Scottish Youth Hostels Association

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Scottish Youth Hostels Association
Comann Osdailean Òigridh na h-Alba
SYHA Logo (red triangle incorporating the initials SYHA)
Abbreviation SYHA Hostelling Scotland
Formation 1931 (1931)
Type Scottish Charity SC013138
Legal status Company limited by guarantee SC310841
Purpose Accommodation and advancement of education[1]
Headquarters Stirling
Region served
Individuals, families, larger groups
Official language
English, Gaelic
David Calder
Chief Executive
Keith Legge
Affiliations Hostelling International

The Scottish Youth Hostels Association (SYHA; Gaelic: Comann Osdailean Òigridh na h-Alba), founded in 1931, is part of Hostelling International and provides youth hostel accommodation in Scotland. It has 23,000 current members,[citation needed] and 60% of guests come from outwith Scotland.[1]

"SYHA’s purpose is to provide the advancement of education for the public benefit by helping all, but especially young people, to experience Scotland’s natural heritage and places of historic and cultural interest. We aim to provide and maintain Youth Hostels in a diverse range of locations to enable visitors from home and overseas to visit some of the most glorious parts of Scotland."[1]

The current hostel guide and website lists nearly 70 hostels, 25% of which are independently owned affiliate hostels[citation needed] such as those of the Gatliff Hebridean Hostel Trust and various local communities and authorities. Hostels vary from modern purpose-built premises to historic buildings and country cottages, sited in major towns and cities and in rural locations, including remote islands.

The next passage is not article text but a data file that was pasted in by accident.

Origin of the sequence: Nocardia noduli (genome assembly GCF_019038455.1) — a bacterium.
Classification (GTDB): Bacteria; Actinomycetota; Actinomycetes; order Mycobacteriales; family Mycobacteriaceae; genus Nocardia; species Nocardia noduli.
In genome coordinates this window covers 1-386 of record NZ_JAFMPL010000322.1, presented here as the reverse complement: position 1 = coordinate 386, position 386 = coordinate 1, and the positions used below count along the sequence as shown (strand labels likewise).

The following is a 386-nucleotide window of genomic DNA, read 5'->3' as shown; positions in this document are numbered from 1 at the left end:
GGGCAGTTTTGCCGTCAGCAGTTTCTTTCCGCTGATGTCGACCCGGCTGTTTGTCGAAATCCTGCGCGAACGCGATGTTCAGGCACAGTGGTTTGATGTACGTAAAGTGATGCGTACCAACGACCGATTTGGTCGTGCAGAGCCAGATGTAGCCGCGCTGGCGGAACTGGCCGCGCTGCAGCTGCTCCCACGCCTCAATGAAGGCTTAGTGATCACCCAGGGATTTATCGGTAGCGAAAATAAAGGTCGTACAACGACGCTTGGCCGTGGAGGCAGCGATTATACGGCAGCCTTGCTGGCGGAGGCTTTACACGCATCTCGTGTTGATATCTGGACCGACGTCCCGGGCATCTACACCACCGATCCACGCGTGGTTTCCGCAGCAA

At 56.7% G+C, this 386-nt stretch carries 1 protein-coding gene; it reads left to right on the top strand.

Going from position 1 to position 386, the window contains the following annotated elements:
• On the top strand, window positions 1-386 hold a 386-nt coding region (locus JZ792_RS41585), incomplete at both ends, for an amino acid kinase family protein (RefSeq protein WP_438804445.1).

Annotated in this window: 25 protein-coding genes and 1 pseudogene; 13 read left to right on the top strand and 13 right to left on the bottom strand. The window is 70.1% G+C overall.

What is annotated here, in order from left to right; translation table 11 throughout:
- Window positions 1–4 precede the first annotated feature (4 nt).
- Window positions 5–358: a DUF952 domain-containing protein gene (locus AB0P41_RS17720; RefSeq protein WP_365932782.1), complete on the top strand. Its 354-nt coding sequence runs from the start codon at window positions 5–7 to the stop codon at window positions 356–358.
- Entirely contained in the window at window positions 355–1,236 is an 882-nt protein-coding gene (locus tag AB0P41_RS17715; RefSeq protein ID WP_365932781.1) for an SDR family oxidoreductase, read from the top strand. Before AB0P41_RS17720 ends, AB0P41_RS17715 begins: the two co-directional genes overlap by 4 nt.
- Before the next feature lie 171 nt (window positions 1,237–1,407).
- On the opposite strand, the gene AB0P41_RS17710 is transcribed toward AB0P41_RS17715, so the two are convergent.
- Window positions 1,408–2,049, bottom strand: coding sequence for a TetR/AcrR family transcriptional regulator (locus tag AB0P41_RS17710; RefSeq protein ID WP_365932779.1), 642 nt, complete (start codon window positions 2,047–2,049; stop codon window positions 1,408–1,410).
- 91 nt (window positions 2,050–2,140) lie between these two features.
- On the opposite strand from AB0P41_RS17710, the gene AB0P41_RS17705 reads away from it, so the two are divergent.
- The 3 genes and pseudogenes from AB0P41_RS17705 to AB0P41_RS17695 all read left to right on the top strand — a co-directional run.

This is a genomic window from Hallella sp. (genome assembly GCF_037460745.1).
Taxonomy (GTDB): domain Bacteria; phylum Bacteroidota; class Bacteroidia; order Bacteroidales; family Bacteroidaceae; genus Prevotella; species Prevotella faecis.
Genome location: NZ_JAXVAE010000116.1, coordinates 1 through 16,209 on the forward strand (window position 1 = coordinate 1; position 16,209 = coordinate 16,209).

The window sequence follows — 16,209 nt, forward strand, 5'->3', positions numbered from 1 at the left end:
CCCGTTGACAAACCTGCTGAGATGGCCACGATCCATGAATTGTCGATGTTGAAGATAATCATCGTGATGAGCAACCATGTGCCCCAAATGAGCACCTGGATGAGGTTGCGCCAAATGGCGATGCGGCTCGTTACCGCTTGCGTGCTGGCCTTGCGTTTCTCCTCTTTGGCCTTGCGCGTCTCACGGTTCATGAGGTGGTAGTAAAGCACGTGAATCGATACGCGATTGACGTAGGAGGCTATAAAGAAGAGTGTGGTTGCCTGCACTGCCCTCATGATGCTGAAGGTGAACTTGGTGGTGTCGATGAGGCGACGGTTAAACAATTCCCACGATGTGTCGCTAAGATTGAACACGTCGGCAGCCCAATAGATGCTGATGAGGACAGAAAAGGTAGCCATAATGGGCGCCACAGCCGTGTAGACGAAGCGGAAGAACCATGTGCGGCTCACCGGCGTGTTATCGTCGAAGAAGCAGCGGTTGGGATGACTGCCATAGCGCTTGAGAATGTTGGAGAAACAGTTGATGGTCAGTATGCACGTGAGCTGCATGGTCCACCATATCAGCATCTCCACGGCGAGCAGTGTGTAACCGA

Accommodation is generally dormitory-style but increasingly this is being subdivided into smaller units. For example, the most modern hostel, Edinburgh Central, has many single and twin-bedded rooms with ensuite facilities. All have a lounge/sitting room, shared bathrooms and self-catering kitchens. Many hostels provide meals at request.

The SYHA is a self-funding charitable organisation, and as a not-for-profit business invests all surplus back into the organisation, both to develop the network and to improve older hostels. Today it faces strong competition from the more numerous independent hostels, and from rural hotels which provide bunkhouse accommodation. Changing demand and limited resources have led to the closure of hostels which had been failing to attract visitors, but hostels nowadays provide facilities undreamt of in the more spartan days of half a century or more ago. Hostels now provide comfortable, warm accommodation in both dorm and private rooms. The SYHA has made a point of maintaining excellent communal facilities in self-catering kitchens and lounges while removing older rules such as chores and no-alcohol.

It has been claimed that it has left its roots as a working class movement to "provide accommodation to people of limited means" behind, and become too expensive. The SYHA's defenders, including Allan Wilson MSP, point out that hostellers today require higher levels of comfort than when the hostelling movement began.[2]

Hostels: past and present[edit]

Youth hostel road sign.svg


  1. ^ a b c "About SYHA | SYHA Hostelling Scotland". Retrieved 2013-10-16. 
  2. ^ "motion S1M-1829 Official report 9 May 2001". Scottish Parliament. Retrieved 21 December 2014. 

Source material[edit]

  • Martin, John (2012). An Illustrated Survey of SYHA's Youth Hostels 1931-2011. Stirling: SYHA. 

External links[edit]